Again to each their own, but you are using hyperbole to make it sound like FLAC is seriously flawed without adding a single shred of supporting evidence. Just what you have read. So you're not "just passing it along" you are basically perpetuating unfounded information. Have you done extensive comparison yourself? I have and find no difference between the two formats. FWIW

    Just how I see your post.
    "Appreciation of audio is a completely subjective human experience. Measurements can provide a measure of insight, but are no substitute for human judgment. Why are we looking to reduce a subjective experience to objective criteria anyway? The subtleties of music and audio reproduction are for those who appreciate it. Differentiation by numbers is for those who do not".--Nelson Pass

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    FLAC is specifically designed for efficient packing of audio data, unlike general purpose lossless algorithms such as DEFLATE which is used in ZIP and gzip. While ZIP may compress a CD-quality audio file by 10–20%, FLAC achieves compression rates of 30–50% for most music, with significantly greater compression for voice recordings.

    The technical strengths of FLAC compared to other lossless formats lie in its ability to be streamed and decoded quickly, which is independent of compression level. In a comparison of compressed audio formats, FFmpeg's FLAC implementation was noted to have the fastest and most efficient embedded decoder of any modern lossless audio format.[9]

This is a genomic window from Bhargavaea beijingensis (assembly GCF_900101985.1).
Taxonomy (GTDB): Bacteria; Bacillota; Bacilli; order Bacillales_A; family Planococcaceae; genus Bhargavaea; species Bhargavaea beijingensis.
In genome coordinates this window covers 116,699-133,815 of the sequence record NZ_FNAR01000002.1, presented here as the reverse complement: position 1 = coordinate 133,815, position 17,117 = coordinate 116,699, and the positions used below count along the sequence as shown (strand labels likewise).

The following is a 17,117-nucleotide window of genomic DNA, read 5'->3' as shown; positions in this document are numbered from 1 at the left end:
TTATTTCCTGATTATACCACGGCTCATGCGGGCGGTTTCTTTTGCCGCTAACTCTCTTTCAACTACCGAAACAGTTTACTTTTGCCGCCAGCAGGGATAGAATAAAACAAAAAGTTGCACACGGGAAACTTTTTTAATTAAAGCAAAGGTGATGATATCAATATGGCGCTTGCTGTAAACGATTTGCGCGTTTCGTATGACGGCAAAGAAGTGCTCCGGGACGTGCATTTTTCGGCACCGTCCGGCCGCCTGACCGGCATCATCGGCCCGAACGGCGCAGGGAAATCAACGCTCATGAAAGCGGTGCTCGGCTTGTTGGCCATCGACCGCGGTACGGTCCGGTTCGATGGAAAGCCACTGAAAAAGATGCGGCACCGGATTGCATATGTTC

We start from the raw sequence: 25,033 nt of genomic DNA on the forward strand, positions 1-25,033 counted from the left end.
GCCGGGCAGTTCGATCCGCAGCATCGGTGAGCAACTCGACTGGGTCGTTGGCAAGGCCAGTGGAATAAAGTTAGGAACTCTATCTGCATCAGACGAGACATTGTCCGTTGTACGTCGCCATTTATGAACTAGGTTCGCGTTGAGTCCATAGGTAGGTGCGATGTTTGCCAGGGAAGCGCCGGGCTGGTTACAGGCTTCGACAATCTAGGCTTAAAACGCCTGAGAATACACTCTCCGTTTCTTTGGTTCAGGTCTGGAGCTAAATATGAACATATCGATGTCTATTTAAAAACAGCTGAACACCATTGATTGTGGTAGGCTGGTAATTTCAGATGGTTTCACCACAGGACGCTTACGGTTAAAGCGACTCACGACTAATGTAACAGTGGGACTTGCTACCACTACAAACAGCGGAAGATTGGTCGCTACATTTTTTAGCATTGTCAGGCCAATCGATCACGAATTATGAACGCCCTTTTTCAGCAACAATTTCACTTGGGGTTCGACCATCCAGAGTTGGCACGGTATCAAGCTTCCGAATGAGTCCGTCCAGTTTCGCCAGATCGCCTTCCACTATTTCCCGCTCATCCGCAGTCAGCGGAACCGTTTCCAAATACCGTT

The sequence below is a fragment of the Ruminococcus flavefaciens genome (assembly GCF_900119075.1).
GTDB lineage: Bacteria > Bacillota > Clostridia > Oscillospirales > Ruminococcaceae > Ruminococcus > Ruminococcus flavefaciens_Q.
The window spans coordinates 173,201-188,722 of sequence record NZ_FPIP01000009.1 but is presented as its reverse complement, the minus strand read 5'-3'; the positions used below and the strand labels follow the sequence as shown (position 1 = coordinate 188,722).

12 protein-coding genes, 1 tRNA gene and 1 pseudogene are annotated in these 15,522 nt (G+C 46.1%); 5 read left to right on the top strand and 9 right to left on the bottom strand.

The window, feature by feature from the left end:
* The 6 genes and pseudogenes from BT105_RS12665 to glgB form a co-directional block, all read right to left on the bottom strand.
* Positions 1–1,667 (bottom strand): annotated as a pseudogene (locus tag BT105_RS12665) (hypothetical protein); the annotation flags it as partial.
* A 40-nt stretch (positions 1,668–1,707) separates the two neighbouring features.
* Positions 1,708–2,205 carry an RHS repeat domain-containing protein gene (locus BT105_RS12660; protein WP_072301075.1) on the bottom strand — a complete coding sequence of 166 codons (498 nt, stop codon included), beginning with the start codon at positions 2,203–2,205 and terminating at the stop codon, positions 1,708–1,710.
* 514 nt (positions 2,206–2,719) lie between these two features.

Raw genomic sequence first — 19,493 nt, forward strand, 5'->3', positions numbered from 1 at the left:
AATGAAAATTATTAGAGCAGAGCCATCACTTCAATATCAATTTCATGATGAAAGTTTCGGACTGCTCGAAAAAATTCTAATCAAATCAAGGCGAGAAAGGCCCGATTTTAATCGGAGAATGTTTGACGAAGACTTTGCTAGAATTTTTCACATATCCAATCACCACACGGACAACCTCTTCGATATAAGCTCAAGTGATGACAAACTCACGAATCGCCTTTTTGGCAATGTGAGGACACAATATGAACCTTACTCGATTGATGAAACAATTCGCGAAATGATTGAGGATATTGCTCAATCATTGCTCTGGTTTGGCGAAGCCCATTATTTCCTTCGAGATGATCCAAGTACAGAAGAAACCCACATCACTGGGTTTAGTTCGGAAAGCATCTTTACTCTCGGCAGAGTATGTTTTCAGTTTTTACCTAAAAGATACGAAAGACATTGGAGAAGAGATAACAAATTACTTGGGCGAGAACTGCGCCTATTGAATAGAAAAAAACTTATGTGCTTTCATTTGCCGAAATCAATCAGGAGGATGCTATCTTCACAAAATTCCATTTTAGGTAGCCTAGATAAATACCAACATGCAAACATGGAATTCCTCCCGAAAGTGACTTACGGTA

Since FLAC is a lossless scheme, it is suitable as an archive format for owners of CDs and other media who wish to preserve their audio collections. If the original media is lost, damaged, or worn out, a FLAC copy of the audio tracks ensures that an exact duplicate of the original data can be recovered at any time. An exact restoration from a lossy archive (e.g., MP3) of the same data is impossible. FLAC being lossless means it is highly suitable for transcode e.g. to MP3, without the normally associated transcoding quality loss. A CUE file can optionally be created when ripping a CD. If a CD is read and ripped perfectly to FLAC files, the CUE file allows later burning of an audio CD that is identical in audio data to the original CD, including track order, pregaps, and CD-Text. However, additional data present on some audio CDs such as lyrics and CD+G graphics are beyond the scope of a CUE file and most ripping software, so that data will not be archived
    "Appreciation of audio is a completely subjective human experience. Measurements can provide a measure of insight, but are no substitute for human judgment. Why are we looking to reduce a subjective experience to objective criteria anyway? The subtleties of music and audio reproduction are for those who appreciate it. Differentiation by numbers is for those who do not".--Nelson Pass

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    Quote Originally Posted by bansheesho View Post
    So I was doing a little recearch on this subject and I came across some information that said that simply converting flac to wav does not mean you have a lossless wav file... It depends on how it gets converted.

    I was wondering if someone can shed some light on this and if there is a good free converter out there for this? I was also wondering how you can tell if it worked or if the files you have are lossless?